[I have picked out only the additional info included in this entry.]
“Arrested and subsequently held in Zurich on 29.11.1918 as a suspect in a bombing incident along with Castagna, Magni, Macchi, Pozzi and Restelli (“individualist anarchists from Seebach” – see Castagna* or Monanni*) but was freed a few days before the trial date on 13 June 1919, albeit told to hold himself available to the courts: he was to be acquitted on all charges, was given a 600 franc compensation award and then, in all likelihood, expelled.”
“(…) He moved to France and then, following an amnesty, re-entered Italy in early 1920 where he remained active within the USI, working as a type-setter on Umanita Nova in Milan, and serving as secretary of the Modern School in Clivio in 1920-1921. Wrongly suspected of involvement in the Diana Theatre bombing (…)”
“In winter 1921 Ghezzi arrived back in Berlin, bringing with him the snapshots of Kropotkin’s funeral which were then published by Fritz Kater’s imprint as an album in 1922.”
After a time held in Moabit prison in Berlin due to the Italian government’s application to have him extradited, Germany expelled him to the USSR by prior arrangement with the Narkomindel (Soviet Foreign Affairs Bureau).
*Carlo Castagna (aka Paolo BERTAZZI) (1878-1955) Founder of the Cesole branch of the Italian Socialist Party, moved to Switzerland on the outbreak of WW1, implicated in the bombs incident in Zurich 1918. Classed among the “individualist” anarchists.
*Giuseppe MONNANNI (sometimes MONANNI) (1887-1952) Individualist anarchist associated with Leda Rafanelli in Milan and involved in the publications Sciarpa nera, La Questione sociale, La Rivolta. Moved to Switzerland to dodge conscription, contributing from there to L’Avvenire anarchico, Avanti! And Il Risveglio. Member of the Il Risveglio group.
Ghezzi reported (to the soviet political police in 1937) “In 1918, I was arrested by the Swiss police and after an eight month investigation I was accused of having had a hand in the preparations for the Zurich uprising, in cahoots with the communist faction within the Social Democratic Party.”
It looks as if there may be some overlap/conflation between the “insurrection”, the “Zurich bombs plot” and the Swiss general strike.
Italy entered the war on the side of the Entente in 1915. In April 1917, Ghezzi, Pietro Bruzzi and Ugo Fedeli were in the crowd that waved Lenin off in the “sealed train” as he returned to Russia. A lot of Italians refused the draft and by 1918 there were around 100 Italian anarchists/anti-militarists/draft-dodgers in the Zurich area. In late 1917 the Swiss government – the Federal Council – made civilian service obligatory for all citizens aged between 14 and 60. This was unpopular and there were strikes and demonstrations in protest.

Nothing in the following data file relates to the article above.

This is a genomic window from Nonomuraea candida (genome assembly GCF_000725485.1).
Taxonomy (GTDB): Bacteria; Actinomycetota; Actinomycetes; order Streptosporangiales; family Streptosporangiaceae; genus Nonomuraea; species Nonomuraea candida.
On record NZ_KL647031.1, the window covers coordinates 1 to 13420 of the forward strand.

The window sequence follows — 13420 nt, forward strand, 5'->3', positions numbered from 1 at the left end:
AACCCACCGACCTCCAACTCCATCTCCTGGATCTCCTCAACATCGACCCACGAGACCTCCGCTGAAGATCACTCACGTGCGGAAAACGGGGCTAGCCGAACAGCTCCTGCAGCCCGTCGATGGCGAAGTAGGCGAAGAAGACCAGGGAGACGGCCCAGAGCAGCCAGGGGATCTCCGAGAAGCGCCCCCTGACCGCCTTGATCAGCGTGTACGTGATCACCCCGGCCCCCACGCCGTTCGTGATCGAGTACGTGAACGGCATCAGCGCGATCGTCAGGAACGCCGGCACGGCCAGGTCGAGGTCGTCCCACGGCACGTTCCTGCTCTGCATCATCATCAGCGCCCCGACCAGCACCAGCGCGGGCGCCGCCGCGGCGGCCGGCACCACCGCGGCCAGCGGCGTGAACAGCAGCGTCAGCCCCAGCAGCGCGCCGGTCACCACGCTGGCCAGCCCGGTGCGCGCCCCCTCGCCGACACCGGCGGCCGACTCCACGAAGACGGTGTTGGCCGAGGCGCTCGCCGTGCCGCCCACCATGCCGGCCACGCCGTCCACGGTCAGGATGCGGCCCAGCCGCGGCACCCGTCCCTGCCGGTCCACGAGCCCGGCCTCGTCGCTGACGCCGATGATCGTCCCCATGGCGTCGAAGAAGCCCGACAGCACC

17 November 1917: the Swiss government ordered any foreign deserters on Swiss soil to be mobilized and sent to concentration camps and used on drainage schemes. Italian deserters and draft-dodgers sent to the Niederweninger camp launched a protest strike in February 1918. The Swiss press reported that they were to be arrested and moved to the Anet camp.
In Il Risveglio, Luigi Bertoni called in March for solidarity with the deserters and draft-dodgers who were refusing to carry out hard labour in concentration camps.
On 29 April 1918, the Swiss police in Zurich arrested lots of Italian anarchists; arms had been found in some of their homes.
On 9 May, there was a nationwide round-up of Italian anarchists across Switzerland. One of those arrested – Cavadini - was found dead in his cell. There were arrests made in Zurich, Berne, Geneva, Orbe, Turgi, etc.
On 15 May, the Zurich court authorities stated: “All that can be said at present is that all the culprits are deserters and draft-dodgers, Italian nationals belonging to an anarchist group in Zurich. According to statements made by one of the accused, the explosives found were to have been used for revolutionary purposes right here in Zurich.”
20 May: Luigi Bertoni, from Le Réveil/Il Risveglio newspaper was charged in connection with this “Zurich plot”. Also arrested was the young anarchist Jeanne Pridoux, taken to Zurich although sick and in the advanced stages of pregnancy, against doctor’s advice.
4 June: Protest rally in the Plainpalais hall in Geneva to protest at the arrests linked to the “Zurich plot”.
“ June 1919: Trial opens in Zurich of the Italian anarchists arrested 14 months earlier. Luigi Bertoni spent 2 hours defending himself and all of the accused were acquitted.
The government introduced a mobilization order, plainly directed at the “enemy within” In response the Olten Action Committee orchestrated a nationwide general strike in 1918, centred on the munitions plants in Zurich. The police were deployed, a general strike was called and the government deployed the army.
Translated by: Paul Sharkey.